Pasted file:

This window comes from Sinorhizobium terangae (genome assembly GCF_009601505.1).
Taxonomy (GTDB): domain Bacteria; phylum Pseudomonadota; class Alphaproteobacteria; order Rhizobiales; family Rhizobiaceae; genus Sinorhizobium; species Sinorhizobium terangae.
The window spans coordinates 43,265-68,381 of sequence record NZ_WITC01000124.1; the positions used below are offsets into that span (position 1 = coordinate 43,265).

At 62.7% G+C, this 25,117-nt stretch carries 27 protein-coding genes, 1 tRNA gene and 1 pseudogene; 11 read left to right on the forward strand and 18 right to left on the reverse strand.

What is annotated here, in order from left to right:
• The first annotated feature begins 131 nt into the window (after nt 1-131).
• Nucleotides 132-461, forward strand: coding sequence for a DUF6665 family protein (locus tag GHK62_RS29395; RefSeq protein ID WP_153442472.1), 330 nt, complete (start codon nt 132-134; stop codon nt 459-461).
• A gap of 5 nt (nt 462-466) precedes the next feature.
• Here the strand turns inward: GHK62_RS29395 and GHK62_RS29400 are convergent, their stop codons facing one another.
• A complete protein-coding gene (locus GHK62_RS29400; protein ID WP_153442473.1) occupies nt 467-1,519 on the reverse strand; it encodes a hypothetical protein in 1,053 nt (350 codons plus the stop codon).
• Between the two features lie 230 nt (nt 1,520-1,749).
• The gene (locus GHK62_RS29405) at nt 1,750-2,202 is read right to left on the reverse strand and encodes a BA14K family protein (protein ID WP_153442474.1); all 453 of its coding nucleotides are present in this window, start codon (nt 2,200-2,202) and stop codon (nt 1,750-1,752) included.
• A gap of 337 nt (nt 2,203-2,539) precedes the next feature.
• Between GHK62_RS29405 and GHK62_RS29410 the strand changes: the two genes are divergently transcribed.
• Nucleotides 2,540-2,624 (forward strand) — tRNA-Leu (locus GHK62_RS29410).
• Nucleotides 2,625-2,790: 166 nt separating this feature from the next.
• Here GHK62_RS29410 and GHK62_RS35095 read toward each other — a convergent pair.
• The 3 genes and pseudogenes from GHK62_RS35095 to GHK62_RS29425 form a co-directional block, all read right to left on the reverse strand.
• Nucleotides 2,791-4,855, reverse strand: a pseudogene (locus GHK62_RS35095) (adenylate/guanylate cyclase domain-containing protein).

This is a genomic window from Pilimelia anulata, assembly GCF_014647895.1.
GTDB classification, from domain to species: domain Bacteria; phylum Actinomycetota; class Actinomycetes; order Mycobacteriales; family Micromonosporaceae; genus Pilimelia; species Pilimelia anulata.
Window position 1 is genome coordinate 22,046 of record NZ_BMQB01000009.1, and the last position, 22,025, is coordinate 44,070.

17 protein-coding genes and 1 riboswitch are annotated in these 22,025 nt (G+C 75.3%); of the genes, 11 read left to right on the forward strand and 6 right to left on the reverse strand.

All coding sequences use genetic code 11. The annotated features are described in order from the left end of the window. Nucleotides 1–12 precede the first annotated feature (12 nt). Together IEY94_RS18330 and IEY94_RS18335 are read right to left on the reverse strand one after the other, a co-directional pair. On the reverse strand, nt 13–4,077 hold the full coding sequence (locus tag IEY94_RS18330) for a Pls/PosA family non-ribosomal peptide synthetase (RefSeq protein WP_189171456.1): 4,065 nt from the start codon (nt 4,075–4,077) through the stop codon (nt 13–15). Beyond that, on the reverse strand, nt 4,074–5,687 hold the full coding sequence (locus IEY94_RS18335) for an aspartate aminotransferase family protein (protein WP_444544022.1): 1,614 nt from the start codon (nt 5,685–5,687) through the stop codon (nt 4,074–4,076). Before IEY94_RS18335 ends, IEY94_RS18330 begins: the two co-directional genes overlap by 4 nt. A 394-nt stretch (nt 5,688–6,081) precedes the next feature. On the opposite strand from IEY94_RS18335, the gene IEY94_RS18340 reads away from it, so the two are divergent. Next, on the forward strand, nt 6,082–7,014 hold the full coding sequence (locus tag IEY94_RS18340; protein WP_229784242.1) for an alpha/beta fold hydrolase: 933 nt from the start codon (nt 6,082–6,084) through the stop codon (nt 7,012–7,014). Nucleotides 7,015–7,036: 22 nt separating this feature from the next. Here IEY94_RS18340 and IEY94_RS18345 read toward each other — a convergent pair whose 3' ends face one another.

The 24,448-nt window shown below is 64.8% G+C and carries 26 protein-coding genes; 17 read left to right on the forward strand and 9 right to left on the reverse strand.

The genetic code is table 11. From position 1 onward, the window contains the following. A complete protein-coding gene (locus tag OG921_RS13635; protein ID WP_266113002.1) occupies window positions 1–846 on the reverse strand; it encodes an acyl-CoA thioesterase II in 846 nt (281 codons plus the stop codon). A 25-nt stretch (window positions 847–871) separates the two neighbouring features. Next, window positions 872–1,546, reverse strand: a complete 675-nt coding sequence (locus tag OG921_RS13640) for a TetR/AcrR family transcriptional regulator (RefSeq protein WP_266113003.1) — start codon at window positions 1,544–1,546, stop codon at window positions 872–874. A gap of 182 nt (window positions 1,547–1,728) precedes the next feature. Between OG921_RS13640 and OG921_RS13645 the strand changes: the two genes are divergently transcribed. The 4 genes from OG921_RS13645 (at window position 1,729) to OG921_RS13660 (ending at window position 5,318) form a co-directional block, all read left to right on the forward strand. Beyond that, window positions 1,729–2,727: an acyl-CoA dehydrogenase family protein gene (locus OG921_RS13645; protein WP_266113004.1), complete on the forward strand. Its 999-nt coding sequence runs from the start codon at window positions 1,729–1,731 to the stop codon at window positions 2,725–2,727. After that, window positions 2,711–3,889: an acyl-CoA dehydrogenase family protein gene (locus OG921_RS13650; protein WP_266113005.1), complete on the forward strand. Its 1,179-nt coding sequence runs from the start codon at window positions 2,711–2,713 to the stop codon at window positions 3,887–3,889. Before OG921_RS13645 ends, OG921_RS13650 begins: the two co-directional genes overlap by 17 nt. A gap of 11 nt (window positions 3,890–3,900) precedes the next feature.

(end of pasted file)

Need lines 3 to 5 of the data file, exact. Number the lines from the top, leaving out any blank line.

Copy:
The window spans coordinates 43,265-68,381 of sequence record NZ_WITC01000124.1; the positions used below are offsets into that span (position 1 = coordinate 43,265).

At 62.7% G+C, this 25,117-nt stretch carries 27 protein-coding genes, 1 tRNA gene and 1 pseudogene; 11 read left to right on the forward strand and 18 right to left on the reverse strand.

What is annotated here, in order from left to right: